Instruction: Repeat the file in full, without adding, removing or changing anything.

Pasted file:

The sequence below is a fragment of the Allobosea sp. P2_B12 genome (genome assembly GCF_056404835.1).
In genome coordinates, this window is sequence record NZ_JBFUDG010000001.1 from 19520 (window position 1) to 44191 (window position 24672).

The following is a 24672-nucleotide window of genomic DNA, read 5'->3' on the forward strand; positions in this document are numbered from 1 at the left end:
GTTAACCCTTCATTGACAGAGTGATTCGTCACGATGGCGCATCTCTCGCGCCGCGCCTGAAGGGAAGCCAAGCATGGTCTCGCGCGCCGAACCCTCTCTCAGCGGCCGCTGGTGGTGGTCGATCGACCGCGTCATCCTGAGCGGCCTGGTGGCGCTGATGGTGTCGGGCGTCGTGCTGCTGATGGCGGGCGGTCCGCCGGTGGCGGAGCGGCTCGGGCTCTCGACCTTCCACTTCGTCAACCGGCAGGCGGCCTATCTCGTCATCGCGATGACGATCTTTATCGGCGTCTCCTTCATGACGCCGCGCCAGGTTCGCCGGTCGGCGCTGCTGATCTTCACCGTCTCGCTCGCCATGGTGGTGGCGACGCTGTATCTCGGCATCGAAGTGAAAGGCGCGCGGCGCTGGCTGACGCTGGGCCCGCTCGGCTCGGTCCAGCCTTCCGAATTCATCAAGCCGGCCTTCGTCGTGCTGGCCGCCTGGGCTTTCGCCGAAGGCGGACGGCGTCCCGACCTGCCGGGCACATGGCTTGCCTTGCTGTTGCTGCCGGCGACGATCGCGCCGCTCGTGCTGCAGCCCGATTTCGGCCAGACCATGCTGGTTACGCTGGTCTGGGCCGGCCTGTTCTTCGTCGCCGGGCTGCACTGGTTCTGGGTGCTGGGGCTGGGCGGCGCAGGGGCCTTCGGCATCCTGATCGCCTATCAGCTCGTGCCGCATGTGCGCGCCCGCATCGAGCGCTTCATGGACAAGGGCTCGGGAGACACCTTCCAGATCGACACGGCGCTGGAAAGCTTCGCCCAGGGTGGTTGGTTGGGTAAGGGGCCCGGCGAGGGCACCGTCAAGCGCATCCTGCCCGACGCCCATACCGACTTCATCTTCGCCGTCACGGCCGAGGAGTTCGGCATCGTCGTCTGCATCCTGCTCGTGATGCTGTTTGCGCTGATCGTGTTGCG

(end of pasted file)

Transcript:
The sequence below is a fragment of the Allobosea sp. P2_B12 genome (genome assembly GCF_056404835.1).
In genome coordinates, this window is sequence record NZ_JBFUDG010000001.1 from 19520 (window position 1) to 44191 (window position 24672).

The following is a 24672-nucleotide window of genomic DNA, read 5'->3' on the forward strand; positions in this document are numbered from 1 at the left end:
GTTAACCCTTCATTGACAGAGTGATTCGTCACGATGGCGCATCTCTCGCGCCGCGCCTGAAGGGAAGCCAAGCATGGTCTCGCGCGCCGAACCCTCTCTCAGCGGCCGCTGGTGGTGGTCGATCGACCGCGTCATCCTGAGCGGCCTGGTGGCGCTGATGGTGTCGGGCGTCGTGCTGCTGATGGCGGGCGGTCCGCCGGTGGCGGAGCGGCTCGGGCTCTCGACCTTCCACTTCGTCAACCGGCAGGCGGCCTATCTCGTCATCGCGATGACGATCTTTATCGGCGTCTCCTTCATGACGCCGCGCCAGGTTCGCCGGTCGGCGCTGCTGATCTTCACCGTCTCGCTCGCCATGGTGGTGGCGACGCTGTATCTCGGCATCGAAGTGAAAGGCGCGCGGCGCTGGCTGACGCTGGGCCCGCTCGGCTCGGTCCAGCCTTCCGAATTCATCAAGCCGGCCTTCGTCGTGCTGGCCGCCTGGGCTTTCGCCGAAGGCGGACGGCGTCCCGACCTGCCGGGCACATGGCTTGCCTTGCTGTTGCTGCCGGCGACGATCGCGCCGCTCGTGCTGCAGCCCGATTTCGGCCAGACCATGCTGGTTACGCTGGTCTGGGCCGGCCTGTTCTTCGTCGCCGGGCTGCACTGGTTCTGGGTGCTGGGGCTGGGCGGCGCAGGGGCCTTCGGCATCCTGATCGCCTATCAGCTCGTGCCGCATGTGCGCGCCCGCATCGAGCGCTTCATGGACAAGGGCTCGGGAGACACCTTCCAGATCGACACGGCGCTGGAAAGCTTCGCCCAGGGTGGTTGGTTGGGTAAGGGGCCCGGCGAGGGCACCGTCAAGCGCATCCTGCCCGACGCCCATACCGACTTCATCTTCGCCGTCACGGCCGAGGAGTTCGGCATCGTCGTCTGCATCCTGCTCGTGATGCTGTTTGCGCTGATCGTGTTGCG